The City of Claremore knows that people are sick of trains. One of the major complaints is the noise. And now they’re trying to do something about it.
Claremore has worked up a Master Transportation Plan, which will be presented at the State of the City address in January. The plan will show planned improvements over the next 10 years. First up on the agenda is designating Claremore a “quiet zone.”
Please note that the city is still actively pursuing options to address the traffic situation, as part of the 10-year plan. Solutions for that, such as an over- or underpass, clock in at about $20 million. In the meantime, the noise issue is something that can be handled at a minimal cost for the city.
A study was done about five years ago to determine the cost of the project. For just one of the railways (and remember, we have two in town), the estimate was around five million. Um, that’s a lot. The estimated price for channelization is approximately $60k, and it can be handled by the city. Much better than the millions projected by the railway. It’s a task that needs to be done for safety and quality of life of our citizens, and now it will be.
New assistant city manager David Brown took another look recently, starting with the Federal Railroad Authority. Together, they calculated risk factors on safety, and determined that the minimal requirement to have Claremore be a quiet zone is to have a single gate at each crossing. Out of our 18 crossings in town, 17 are already gated. The only one that’s not is at Country Club Road, just west of Walmart, at Dr. Cash-Warren’s veterinary practice. The city got a quote from BNSF on getting that crossing taken care of.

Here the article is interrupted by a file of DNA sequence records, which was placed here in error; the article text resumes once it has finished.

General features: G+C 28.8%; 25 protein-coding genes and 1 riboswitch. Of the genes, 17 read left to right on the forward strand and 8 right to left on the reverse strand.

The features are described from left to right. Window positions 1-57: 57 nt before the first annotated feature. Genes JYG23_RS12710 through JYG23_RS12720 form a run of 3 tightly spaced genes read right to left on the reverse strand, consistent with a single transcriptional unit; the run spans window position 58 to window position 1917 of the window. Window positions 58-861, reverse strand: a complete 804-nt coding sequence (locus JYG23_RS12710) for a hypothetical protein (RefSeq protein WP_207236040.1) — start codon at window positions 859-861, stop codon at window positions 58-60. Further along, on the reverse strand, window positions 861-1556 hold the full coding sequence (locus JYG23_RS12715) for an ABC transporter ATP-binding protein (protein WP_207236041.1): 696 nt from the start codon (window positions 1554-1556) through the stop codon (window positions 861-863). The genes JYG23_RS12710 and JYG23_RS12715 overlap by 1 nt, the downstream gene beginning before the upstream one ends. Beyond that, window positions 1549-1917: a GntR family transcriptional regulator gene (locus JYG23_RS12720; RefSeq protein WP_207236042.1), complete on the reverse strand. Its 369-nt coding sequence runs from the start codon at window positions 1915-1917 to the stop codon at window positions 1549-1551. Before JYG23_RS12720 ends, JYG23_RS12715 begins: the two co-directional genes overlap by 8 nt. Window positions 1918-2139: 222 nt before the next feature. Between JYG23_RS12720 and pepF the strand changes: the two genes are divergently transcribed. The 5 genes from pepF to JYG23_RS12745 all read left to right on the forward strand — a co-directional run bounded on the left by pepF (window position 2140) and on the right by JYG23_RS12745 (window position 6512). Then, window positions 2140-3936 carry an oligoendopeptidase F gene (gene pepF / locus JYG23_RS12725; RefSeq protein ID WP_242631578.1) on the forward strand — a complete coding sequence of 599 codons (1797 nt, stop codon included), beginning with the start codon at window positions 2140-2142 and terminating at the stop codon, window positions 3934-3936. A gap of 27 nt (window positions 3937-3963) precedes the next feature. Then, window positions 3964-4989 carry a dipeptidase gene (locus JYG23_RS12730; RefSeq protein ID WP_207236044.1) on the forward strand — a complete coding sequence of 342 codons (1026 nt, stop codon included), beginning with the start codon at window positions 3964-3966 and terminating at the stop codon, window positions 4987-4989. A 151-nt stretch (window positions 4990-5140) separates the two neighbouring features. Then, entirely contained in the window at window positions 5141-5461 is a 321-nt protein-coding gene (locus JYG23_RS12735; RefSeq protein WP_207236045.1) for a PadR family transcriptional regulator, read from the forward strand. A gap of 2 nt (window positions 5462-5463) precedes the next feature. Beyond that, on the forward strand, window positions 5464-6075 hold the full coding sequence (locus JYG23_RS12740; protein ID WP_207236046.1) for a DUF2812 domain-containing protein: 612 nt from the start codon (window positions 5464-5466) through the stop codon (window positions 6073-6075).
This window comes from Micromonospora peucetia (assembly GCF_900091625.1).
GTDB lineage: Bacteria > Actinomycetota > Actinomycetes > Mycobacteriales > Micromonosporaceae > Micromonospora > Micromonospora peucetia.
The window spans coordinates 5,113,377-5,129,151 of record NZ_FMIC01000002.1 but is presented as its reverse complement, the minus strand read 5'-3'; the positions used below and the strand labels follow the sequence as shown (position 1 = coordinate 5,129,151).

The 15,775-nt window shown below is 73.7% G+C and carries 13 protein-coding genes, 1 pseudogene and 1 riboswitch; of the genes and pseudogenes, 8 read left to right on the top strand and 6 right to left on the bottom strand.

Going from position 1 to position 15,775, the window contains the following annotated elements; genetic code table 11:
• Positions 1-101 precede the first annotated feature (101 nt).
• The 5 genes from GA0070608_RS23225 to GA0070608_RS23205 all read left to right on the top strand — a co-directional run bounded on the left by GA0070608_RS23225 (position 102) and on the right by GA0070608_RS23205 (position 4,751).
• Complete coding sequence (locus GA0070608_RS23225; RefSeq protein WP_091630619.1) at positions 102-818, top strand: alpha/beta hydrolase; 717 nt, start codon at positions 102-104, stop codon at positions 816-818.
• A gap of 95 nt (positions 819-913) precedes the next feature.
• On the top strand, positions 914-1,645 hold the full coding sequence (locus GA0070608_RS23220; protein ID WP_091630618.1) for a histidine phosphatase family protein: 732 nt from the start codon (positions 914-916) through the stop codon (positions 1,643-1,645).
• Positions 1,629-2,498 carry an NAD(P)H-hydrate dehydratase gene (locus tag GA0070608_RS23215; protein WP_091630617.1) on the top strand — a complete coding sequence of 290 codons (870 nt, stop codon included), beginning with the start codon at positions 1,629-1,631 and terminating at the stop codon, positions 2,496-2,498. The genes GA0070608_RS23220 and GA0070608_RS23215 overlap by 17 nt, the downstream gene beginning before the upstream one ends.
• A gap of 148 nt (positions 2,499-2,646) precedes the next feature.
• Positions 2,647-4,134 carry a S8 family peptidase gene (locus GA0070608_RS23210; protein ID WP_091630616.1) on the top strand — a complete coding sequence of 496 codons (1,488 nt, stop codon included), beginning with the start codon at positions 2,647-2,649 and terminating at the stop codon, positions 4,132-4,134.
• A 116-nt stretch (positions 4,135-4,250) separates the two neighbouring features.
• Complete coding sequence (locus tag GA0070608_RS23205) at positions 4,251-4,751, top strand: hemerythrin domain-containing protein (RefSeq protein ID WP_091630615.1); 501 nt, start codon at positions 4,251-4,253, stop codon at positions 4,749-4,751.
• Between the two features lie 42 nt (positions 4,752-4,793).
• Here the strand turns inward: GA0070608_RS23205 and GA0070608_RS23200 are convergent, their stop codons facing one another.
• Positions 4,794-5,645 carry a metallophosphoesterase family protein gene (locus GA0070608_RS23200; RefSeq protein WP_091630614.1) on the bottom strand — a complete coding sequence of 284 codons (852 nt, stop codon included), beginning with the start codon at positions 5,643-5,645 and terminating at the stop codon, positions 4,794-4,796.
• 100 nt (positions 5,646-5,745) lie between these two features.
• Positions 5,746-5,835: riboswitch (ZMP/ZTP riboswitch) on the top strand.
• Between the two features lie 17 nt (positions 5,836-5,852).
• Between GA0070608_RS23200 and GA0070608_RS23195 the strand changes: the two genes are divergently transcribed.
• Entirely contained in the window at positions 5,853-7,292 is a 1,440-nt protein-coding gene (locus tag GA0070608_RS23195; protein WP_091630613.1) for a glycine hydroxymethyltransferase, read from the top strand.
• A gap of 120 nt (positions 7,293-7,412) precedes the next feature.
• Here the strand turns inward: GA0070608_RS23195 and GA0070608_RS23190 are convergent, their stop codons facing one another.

The other thing that will need to be done is called “channelization.” Five crossings on each line will be “channeled”, which involves some concrete work. Best news? Rather than paying millions of dollars, the city has the capacity to do the channeling work, as long as the railroads approve. This means the work will get done sooner rather than later, as the railroads have a waiting list of projects.
Channelization will also act as a safety measure, because vehicles will not be able to dart around barricades. (Dodging barricades is just a bad idea all the way around, folks.)
The team from the city is scheduled to meet with both railroad lines and the Federal Railroad Authority in mid-February. The plans have already been submitted, and the February meeting will consist of a diagnostic on-site review of the project. Upon approval, work can begin in mid-March. Of the 18 crossings, seven or eight will be channelized.
Crossings will be closed one at a time for one day each. Much of the work will be done during low-traffic times, so there will only be minor delays. Work should be completed by the end of 2016.
After that, trains will only blow horns if the engineer sees a safety issue. This will be a relief to citizens, as well as guests at all of our lovely new hotels. And just think, every time a train blows past City Hall or the gazebo, meetings and concerts won’t be disrupted. Overall, this will improve quality of life for Claremore.
If you have any questions, please contact Assistant City Manager David Brown at email@example.com.